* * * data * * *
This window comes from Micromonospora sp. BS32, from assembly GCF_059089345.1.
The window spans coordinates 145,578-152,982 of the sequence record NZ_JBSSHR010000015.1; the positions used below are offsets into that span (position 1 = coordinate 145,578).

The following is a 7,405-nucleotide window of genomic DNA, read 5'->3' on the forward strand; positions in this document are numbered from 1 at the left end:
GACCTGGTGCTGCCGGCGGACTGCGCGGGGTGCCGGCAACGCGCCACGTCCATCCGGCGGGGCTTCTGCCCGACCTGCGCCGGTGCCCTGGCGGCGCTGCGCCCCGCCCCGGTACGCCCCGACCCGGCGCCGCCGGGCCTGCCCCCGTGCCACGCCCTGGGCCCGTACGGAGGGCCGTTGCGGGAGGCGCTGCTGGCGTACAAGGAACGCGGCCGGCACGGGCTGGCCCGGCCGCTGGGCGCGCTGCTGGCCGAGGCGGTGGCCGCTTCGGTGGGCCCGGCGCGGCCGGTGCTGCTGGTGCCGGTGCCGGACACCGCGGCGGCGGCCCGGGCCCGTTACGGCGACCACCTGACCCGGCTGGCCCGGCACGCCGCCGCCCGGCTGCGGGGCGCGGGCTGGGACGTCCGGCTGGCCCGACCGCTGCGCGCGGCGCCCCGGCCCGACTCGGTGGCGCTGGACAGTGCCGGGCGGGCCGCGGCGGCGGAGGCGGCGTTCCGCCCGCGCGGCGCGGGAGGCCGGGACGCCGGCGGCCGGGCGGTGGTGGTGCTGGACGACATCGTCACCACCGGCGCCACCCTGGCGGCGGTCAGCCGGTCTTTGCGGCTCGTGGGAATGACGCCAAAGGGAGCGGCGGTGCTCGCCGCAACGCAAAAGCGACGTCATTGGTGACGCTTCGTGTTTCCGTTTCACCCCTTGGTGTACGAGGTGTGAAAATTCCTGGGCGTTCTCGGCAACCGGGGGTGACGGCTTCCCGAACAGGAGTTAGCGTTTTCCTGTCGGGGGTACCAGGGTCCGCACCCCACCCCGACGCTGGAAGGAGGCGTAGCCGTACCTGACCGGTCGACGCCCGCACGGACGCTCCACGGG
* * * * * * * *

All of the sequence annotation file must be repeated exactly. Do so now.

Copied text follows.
This window comes from Micromonospora sp. BS32, from assembly GCF_059089345.1.
The window spans coordinates 145,578-152,982 of the sequence record NZ_JBSSHR010000015.1; the positions used below are offsets into that span (position 1 = coordinate 145,578).

The following is a 7,405-nucleotide window of genomic DNA, read 5'->3' on the forward strand; positions in this document are numbered from 1 at the left end:
GACCTGGTGCTGCCGGCGGACTGCGCGGGGTGCCGGCAACGCGCCACGTCCATCCGGCGGGGCTTCTGCCCGACCTGCGCCGGTGCCCTGGCGGCGCTGCGCCCCGCCCCGGTACGCCCCGACCCGGCGCCGCCGGGCCTGCCCCCGTGCCACGCCCTGGGCCCGTACGGAGGGCCGTTGCGGGAGGCGCTGCTGGCGTACAAGGAACGCGGCCGGCACGGGCTGGCCCGGCCGCTGGGCGCGCTGCTGGCCGAGGCGGTGGCCGCTTCGGTGGGCCCGGCGCGGCCGGTGCTGCTGGTGCCGGTGCCGGACACCGCGGCGGCGGCCCGGGCCCGTTACGGCGACCACCTGACCCGGCTGGCCCGGCACGCCGCCGCCCGGCTGCGGGGCGCGGGCTGGGACGTCCGGCTGGCCCGACCGCTGCGCGCGGCGCCCCGGCCCGACTCGGTGGCGCTGGACAGTGCCGGGCGGGCCGCGGCGGCGGAGGCGGCGTTCCGCCCGCGCGGCGCGGGAGGCCGGGACGCCGGCGGCCGGGCGGTGGTGGTGCTGGACGACATCGTCACCACCGGCGCCACCCTGGCGGCGGTCAGCCGGTCTTTGCGGCTCGTGGGAATGACGCCAAAGGGAGCGGCGGTGCTCGCCGCAACGCAAAAGCGACGTCATTGGTGACGCTTCGTGTTTCCGTTTCACCCCTTGGTGTACGAGGTGTGAAAATTCCTGGGCGTTCTCGGCAACCGGGGGTGACGGCTTCCCGAACAGGAGTTAGCGTTTTCCTGTCGGGGGTACCAGGGTCCGCACCCCACCCCGACGCTGGAAGGAGGCGTAGCCGTACCTGACCGGTCGACGCCCGCACGGACGCTCCACGGG